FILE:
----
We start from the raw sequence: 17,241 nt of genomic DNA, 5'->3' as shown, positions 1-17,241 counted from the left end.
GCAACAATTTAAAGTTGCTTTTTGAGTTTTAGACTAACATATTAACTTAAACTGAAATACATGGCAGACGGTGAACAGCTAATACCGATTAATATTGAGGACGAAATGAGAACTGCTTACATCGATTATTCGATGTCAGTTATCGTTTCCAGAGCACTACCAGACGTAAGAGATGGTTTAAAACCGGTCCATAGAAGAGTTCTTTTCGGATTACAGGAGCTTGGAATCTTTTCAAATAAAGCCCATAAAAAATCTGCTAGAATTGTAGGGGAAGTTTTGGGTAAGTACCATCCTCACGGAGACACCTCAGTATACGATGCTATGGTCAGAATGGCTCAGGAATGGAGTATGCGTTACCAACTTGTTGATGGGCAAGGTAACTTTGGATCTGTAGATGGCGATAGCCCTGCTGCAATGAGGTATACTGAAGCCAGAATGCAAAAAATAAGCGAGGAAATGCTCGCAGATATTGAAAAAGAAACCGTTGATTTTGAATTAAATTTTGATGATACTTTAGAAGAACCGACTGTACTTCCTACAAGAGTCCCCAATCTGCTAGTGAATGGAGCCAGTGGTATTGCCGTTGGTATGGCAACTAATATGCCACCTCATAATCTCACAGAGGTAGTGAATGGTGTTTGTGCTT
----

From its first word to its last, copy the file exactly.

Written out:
We start from the raw sequence: 17,241 nt of genomic DNA, 5'->3' as shown, positions 1-17,241 counted from the left end.
GCAACAATTTAAAGTTGCTTTTTGAGTTTTAGACTAACATATTAACTTAAACTGAAATACATGGCAGACGGTGAACAGCTAATACCGATTAATATTGAGGACGAAATGAGAACTGCTTACATCGATTATTCGATGTCAGTTATCGTTTCCAGAGCACTACCAGACGTAAGAGATGGTTTAAAACCGGTCCATAGAAGAGTTCTTTTCGGATTACAGGAGCTTGGAATCTTTTCAAATAAAGCCCATAAAAAATCTGCTAGAATTGTAGGGGAAGTTTTGGGTAAGTACCATCCTCACGGAGACACCTCAGTATACGATGCTATGGTCAGAATGGCTCAGGAATGGAGTATGCGTTACCAACTTGTTGATGGGCAAGGTAACTTTGGATCTGTAGATGGCGATAGCCCTGCTGCAATGAGGTATACTGAAGCCAGAATGCAAAAAATAAGCGAGGAAATGCTCGCAGATATTGAAAAAGAAACCGTTGATTTTGAATTAAATTTTGATGATACTTTAGAAGAACCGACTGTACTTCCTACAAGAGTCCCCAATCTGCTAGTGAATGGAGCCAGTGGTATTGCCGTTGGTATGGCAACTAATATGCCACCTCATAATCTCACAGAGGTAGTGAATGGTGTTTGTGCTT